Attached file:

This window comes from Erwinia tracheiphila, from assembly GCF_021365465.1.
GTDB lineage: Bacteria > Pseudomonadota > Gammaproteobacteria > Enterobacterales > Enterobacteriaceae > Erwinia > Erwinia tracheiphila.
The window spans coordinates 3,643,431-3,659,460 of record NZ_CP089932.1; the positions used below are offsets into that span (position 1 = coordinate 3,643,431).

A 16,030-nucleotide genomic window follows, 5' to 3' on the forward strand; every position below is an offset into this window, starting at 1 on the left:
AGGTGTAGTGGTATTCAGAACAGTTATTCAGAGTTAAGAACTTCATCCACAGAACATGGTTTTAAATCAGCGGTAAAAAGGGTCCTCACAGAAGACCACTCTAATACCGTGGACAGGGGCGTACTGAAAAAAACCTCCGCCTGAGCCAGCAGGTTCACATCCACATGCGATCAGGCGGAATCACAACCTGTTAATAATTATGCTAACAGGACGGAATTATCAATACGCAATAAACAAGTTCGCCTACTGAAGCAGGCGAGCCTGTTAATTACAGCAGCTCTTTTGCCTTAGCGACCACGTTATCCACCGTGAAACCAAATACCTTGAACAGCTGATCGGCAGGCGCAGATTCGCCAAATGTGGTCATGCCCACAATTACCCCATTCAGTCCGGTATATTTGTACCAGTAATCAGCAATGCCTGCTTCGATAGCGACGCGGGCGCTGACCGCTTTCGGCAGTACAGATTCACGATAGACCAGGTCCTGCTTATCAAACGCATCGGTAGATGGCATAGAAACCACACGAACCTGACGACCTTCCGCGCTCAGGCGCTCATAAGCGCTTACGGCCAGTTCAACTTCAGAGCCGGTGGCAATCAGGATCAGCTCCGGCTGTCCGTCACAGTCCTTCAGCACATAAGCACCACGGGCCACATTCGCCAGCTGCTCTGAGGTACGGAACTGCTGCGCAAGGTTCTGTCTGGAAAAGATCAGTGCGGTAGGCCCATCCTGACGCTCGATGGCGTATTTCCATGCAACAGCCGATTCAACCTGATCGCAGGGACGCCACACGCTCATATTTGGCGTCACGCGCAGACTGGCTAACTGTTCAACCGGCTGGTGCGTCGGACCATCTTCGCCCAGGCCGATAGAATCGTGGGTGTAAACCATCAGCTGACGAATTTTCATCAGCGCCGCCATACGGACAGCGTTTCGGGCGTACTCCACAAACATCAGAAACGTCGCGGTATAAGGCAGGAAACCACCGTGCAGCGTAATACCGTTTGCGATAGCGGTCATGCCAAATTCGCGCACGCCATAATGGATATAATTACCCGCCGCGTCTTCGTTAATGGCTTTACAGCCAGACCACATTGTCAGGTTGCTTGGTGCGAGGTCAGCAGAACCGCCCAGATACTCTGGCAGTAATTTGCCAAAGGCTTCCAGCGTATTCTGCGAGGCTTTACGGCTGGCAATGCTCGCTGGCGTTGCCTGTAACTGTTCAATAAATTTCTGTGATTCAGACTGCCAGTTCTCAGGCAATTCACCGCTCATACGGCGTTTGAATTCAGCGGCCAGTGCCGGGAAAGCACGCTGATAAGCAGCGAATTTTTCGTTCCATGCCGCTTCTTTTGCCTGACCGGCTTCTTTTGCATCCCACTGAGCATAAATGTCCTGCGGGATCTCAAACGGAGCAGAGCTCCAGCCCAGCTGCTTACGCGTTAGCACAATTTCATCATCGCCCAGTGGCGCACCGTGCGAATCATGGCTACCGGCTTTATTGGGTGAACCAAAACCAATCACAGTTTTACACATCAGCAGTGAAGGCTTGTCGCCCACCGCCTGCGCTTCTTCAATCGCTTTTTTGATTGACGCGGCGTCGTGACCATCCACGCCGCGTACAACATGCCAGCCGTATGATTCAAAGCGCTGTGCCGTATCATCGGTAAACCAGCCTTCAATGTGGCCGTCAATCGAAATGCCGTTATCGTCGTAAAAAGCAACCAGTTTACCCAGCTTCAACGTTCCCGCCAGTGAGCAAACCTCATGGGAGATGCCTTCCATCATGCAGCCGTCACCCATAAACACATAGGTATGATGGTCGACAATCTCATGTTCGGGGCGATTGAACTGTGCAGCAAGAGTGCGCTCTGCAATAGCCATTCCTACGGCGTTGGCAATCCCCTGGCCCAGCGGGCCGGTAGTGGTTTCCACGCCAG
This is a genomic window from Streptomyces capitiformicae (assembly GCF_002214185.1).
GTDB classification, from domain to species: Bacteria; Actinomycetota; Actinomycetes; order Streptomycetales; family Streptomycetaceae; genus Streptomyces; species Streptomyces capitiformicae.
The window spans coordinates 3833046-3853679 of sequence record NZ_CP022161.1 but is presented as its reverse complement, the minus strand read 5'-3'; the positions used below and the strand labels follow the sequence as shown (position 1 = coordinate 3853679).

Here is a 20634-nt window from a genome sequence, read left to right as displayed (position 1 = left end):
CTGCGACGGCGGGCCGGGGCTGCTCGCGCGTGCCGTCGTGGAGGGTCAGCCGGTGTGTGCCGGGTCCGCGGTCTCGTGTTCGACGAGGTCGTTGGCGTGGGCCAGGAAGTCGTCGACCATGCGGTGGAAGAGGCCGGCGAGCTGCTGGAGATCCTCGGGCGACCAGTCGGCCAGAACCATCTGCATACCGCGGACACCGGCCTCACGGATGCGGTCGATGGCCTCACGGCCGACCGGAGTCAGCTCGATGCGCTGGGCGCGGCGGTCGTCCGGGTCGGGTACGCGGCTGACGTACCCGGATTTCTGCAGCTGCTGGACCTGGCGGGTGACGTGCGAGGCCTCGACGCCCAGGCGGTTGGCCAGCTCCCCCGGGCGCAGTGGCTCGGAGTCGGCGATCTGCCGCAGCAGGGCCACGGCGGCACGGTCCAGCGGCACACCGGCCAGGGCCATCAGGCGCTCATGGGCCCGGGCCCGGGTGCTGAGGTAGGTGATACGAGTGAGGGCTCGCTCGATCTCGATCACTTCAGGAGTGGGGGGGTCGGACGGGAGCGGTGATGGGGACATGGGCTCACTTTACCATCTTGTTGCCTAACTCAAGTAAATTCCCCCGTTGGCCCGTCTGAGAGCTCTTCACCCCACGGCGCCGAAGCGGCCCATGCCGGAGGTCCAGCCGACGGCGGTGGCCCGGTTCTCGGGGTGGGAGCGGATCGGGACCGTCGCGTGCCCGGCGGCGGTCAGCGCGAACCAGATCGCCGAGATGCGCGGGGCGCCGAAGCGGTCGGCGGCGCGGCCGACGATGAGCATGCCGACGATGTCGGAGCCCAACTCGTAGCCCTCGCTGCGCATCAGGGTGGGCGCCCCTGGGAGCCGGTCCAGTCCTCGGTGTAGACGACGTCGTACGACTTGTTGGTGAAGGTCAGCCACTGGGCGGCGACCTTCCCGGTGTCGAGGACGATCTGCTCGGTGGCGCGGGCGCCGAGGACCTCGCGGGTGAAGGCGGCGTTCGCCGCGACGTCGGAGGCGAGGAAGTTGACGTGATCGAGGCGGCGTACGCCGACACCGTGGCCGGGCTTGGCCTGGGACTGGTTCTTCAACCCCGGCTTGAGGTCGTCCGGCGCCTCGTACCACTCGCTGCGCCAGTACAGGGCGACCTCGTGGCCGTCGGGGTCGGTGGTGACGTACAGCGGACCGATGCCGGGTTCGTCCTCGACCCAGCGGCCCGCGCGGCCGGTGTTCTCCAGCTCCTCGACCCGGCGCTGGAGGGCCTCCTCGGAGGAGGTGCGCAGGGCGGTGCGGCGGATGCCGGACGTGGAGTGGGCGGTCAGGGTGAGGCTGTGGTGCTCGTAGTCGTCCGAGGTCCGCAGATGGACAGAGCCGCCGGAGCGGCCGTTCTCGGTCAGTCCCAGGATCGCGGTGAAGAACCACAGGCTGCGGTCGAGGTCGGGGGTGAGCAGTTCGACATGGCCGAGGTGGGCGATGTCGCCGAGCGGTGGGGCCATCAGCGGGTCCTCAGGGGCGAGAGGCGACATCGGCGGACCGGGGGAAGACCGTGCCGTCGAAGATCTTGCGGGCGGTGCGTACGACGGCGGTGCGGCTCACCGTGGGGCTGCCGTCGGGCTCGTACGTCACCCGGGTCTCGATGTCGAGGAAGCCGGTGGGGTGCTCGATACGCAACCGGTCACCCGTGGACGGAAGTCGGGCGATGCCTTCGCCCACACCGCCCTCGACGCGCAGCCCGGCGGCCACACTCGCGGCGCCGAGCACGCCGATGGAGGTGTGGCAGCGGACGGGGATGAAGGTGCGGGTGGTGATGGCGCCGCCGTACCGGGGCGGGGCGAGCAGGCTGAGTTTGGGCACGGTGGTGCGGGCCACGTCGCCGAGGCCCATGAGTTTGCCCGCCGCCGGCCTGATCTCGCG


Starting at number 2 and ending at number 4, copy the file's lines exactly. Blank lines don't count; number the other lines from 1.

GTDB lineage: Bacteria > Pseudomonadota > Gammaproteobacteria > Enterobacterales > Enterobacteriaceae > Erwinia > Erwinia tracheiphila.
The window spans coordinates 3,643,431-3,659,460 of record NZ_CP089932.1; the positions used below are offsets into that span (position 1 = coordinate 3,643,431).

A 16,030-nucleotide genomic window follows, 5' to 3' on the forward strand; every position below is an offset into this window, starting at 1 on the left: